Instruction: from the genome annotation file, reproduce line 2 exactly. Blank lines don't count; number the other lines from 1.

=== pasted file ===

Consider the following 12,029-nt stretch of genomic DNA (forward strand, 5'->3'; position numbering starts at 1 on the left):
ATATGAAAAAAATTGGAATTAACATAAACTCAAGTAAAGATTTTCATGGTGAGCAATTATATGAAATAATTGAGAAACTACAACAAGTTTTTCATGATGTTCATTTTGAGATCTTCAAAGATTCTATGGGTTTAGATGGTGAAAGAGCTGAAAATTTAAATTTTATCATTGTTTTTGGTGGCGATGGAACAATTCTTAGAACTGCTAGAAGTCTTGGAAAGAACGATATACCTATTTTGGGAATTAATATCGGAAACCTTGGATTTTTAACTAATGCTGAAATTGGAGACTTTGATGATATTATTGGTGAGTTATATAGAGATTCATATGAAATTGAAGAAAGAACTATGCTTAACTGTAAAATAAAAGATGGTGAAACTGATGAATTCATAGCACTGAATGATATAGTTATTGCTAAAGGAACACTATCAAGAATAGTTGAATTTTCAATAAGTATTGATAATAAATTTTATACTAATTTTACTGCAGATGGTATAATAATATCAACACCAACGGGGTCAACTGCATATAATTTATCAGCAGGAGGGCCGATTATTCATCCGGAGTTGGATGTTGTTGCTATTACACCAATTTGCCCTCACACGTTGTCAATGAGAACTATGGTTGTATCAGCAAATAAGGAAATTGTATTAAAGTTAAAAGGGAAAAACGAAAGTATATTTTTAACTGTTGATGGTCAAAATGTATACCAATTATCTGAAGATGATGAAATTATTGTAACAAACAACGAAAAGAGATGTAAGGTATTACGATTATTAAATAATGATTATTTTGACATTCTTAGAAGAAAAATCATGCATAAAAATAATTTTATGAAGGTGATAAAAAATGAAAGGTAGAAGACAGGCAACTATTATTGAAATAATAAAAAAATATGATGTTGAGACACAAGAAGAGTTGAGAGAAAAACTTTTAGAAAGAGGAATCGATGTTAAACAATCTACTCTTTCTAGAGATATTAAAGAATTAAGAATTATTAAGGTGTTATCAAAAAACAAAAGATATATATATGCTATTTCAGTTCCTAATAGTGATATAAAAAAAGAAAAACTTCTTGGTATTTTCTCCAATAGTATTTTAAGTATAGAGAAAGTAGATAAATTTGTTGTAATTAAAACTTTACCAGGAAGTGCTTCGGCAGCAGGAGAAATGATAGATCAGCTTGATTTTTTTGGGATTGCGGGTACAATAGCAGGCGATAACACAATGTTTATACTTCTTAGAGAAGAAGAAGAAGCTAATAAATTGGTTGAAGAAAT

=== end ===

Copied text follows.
ATATGAAAAAAATTGGAATTAACATAAACTCAAGTAAAGATTTTCATGGTGAGCAATTATATGAAATAATTGAGAAACTACAACAAGTTTTTCATGATGTTCATTTTGAGATCTTCAAAGATTCTATGGGTTTAGATGGTGAAAGAGCTGAAAATTTAAATTTTATCATTGTTTTTGGTGGCGATGGAACAATTCTTAGAACTGCTAGAAGTCTTGGAAAGAACGATATACCTATTTTGGGAATTAATATCGGAAACCTTGGATTTTTAACTAATGCTGAAATTGGAGACTTTGATGATATTATTGGTGAGTTATATAGAGATTCATATGAAATTGAAGAAAGAACTATGCTTAACTGTAAAATAAAAGATGGTGAAACTGATGAATTCATAGCACTGAATGATATAGTTATTGCTAAAGGAACACTATCAAGAATAGTTGAATTTTCAATAAGTATTGATAATAAATTTTATACTAATTTTACTGCAGATGGTATAATAATATCAACACCAACGGGGTCAACTGCATATAATTTATCAGCAGGAGGGCCGATTATTCATCCGGAGTTGGATGTTGTTGCTATTACACCAATTTGCCCTCACACGTTGTCAATGAGAACTATGGTTGTATCAGCAAATAAGGAAATTGTATTAAAGTTAAAAGGGAAAAACGAAAGTATATTTTTAACTGTTGATGGTCAAAATGTATACCAATTATCTGAAGATGATGAAATTATTGTAACAAACAACGAAAAGAGATGTAAGGTATTACGATTATTAAATAATGATTATTTTGACATTCTTAGAAGAAAAATCATGCATAAAAATAATTTTATGAAGGTGATAAAAAATGAAAGGTAGAAGACAGGCAACTATTATTGAAATAATAAAAAAATATGATGTTGAGACACAAGAAGAGTTGAGAGAAAAACTTTTAGAAAGAGGAATCGATGTTAAACAATCTACTCTTTCTAGAGATATTAAAGAATTAAGAATTATTAAGGTGTTATCAAAAAACAAAAGATATATATATGCTATTTCAGTTCCTAATAGTGATATAAAAAAAGAAAAACTTCTTGGTATTTTCTCCAATAGTATTTTAAGTATAGAGAAAGTAGATAAATTTGTTGTAATTAAAACTTTACCAGGAAGTGCTTCGGCAGCAGGAGAAATGATAGATCAGCTTGATTTTTTTGGGATTGCGGGTACAATAGCAGGCGATAACACAATGTTTATACTTCTTAGAGAAGAAGAAGAAGCTAATAAATTGGTTGAAGAAAT